While it may be quicker and easier to source cloud-based IT from a marketplace, the risk is in missing out on the essential parts of a solution stack - even for seemingly basic applications. According to Blackmon, a typical solution stack requires on average seven pieces of software layered onto the original buy to build a complete solution - even for something as seemingly straightforward as Quickbooks accounting software.
For starters, “you need a backup and you need network connectivity in order to make that QuickBooks work,” she says. Many MSP are looking to become what Blackmon describes as cloud service providers by including supporting IT and services around cloud-based applications. They are also realizing cloud marketplaces are where they need to be because it’s where complete solution stacks exist for business customers.
Finding the right marketplace
But what is the right marketplace for an MSP who wants to be a cloud service provider? It can be a difficult and confusing choice. New marketplaces are being created all the time and every cloud application has some sort of cloud portal in a marketplace. Blackmon advises that MSPs should consider what supports their business objectives.
“If you have vertical, horizontal, or process specialization then you want to make sure you’re in a marketplace that has a good foundation for your expertise,” she says. That means determining how that marketplace best integrates with your systems and current offerings, what are the other capabilities and products offered there, and how can you wrap (what you might offer customers through a) marketplace into your monthly consolidated bill.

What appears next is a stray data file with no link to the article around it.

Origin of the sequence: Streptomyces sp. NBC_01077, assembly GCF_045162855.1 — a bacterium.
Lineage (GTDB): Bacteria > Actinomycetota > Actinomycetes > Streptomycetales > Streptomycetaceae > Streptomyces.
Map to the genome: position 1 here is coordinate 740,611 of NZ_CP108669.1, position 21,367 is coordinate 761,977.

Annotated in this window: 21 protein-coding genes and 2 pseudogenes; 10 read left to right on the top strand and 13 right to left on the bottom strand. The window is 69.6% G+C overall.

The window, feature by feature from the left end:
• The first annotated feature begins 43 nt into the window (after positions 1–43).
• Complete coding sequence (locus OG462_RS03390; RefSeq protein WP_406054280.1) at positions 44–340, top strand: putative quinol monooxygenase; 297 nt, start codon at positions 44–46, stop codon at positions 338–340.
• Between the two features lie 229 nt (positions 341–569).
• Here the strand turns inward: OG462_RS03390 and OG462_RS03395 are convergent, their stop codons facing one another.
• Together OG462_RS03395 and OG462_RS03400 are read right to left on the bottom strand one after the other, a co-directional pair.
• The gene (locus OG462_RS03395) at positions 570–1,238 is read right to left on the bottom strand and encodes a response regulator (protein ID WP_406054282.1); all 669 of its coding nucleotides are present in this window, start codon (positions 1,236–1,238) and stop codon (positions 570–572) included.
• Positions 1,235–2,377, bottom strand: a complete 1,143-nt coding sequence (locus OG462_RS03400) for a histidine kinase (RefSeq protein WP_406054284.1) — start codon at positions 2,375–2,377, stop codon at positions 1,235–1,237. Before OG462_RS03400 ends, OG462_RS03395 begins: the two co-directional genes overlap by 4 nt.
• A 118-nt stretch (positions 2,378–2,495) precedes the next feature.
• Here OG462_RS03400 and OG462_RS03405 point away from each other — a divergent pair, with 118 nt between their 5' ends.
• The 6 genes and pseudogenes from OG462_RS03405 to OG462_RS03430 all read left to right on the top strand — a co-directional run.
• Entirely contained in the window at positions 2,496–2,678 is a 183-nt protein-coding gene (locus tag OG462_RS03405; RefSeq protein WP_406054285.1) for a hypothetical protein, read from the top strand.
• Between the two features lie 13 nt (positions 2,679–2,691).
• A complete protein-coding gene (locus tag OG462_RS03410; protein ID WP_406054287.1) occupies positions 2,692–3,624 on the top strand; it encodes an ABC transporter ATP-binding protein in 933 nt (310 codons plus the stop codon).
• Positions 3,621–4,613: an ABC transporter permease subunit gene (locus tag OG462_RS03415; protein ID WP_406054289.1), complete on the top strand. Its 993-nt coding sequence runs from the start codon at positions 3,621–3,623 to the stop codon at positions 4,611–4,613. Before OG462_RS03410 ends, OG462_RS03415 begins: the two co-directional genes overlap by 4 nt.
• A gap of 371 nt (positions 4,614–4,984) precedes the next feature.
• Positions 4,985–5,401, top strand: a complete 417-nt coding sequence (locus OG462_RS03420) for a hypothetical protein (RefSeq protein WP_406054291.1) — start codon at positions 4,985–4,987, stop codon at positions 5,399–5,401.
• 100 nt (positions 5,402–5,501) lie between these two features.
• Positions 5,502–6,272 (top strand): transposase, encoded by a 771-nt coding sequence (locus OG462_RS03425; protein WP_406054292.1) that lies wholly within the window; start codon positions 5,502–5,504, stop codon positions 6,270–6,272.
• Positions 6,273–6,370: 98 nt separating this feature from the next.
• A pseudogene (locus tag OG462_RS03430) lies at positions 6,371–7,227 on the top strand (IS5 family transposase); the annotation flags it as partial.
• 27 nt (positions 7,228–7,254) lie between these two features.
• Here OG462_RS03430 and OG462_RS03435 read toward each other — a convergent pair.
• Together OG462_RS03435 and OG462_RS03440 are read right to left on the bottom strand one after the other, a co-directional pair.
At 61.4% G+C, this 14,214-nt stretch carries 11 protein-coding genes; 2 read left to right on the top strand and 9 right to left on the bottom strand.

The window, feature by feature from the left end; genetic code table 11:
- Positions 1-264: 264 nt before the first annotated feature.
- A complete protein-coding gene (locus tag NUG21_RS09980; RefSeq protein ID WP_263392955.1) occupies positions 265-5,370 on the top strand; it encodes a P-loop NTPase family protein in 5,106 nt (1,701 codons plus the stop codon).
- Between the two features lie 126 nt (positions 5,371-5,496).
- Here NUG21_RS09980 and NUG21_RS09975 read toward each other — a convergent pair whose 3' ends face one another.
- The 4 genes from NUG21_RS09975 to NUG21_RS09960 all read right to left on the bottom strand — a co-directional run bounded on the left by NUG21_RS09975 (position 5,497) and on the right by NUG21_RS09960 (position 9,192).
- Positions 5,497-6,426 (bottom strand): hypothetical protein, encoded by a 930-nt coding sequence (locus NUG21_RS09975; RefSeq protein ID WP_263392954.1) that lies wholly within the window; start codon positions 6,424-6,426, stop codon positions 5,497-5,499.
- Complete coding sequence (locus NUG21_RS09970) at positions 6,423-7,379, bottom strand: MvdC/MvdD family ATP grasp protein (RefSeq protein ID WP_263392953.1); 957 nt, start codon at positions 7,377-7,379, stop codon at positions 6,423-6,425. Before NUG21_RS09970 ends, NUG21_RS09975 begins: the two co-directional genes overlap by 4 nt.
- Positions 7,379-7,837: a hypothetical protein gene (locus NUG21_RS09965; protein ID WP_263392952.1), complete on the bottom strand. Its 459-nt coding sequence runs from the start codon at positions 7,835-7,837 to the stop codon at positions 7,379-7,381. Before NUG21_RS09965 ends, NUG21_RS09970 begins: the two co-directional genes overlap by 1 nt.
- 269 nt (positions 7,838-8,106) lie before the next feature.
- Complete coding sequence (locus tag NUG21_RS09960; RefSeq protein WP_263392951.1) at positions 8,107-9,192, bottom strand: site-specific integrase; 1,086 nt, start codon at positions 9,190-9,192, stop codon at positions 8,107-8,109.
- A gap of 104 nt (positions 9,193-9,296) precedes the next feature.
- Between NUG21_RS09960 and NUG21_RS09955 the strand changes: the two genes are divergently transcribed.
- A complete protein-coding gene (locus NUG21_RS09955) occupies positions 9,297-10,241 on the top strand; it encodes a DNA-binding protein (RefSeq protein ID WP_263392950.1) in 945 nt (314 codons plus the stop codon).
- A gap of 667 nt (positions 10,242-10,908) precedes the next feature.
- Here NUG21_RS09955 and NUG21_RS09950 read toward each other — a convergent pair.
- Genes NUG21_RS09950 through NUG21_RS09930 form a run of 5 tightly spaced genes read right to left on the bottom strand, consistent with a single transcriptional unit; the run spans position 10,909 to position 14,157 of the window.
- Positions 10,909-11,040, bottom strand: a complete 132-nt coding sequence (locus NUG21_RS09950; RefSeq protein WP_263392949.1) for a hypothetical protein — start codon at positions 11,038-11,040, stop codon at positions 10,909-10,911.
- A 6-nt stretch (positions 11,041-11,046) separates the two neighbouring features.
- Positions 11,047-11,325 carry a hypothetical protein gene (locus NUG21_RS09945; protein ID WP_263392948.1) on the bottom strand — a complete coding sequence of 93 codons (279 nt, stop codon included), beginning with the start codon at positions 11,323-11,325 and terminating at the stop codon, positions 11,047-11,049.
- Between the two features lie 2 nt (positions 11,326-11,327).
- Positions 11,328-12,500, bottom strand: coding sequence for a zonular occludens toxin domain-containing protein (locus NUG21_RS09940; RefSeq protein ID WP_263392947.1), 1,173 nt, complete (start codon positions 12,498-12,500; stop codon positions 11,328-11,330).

Other considerations would be to determine the consulting and other services you can wrap into the products within that marketplace and how it fits together into a monthly consolidated bill.
A white-label marketplace that allows MSPs to attach their own brand rather than working through a third-party would also be important. Ideally, you want to present a complete package of offerings and solutions under your name. The motivation here is that most customers don’t want to deal with multiple providers and different systems, instead preferring a simpler one point of contact and single consolidated bill.
“It’s always been true,” Blackmon says. “But in the era of cloud there are so many apps that are different and separate pieces of infrastructures and platforms. Customers don’t understand (the complexity) and don’t want to understand it. They want someone else to advise them. They just need one provider who gives them access to all the applications (needed) and who will keep it running, integrate it, and manage it - put everything together and send you one monthly bill.”
The more you get into cloud services, the faster that sales cycles become, the faster you need to implement, and the more seamless it must be to manage all disparate applications under one system. Blackmon says she believes cloud marketplaces are the future for MSPs.
“Over the next two or three years we’ll see a drastic divide between the MSPs that are just chasing monthly recurring revenue and those that are trying to evolve to become business consultants and cloud service providers.”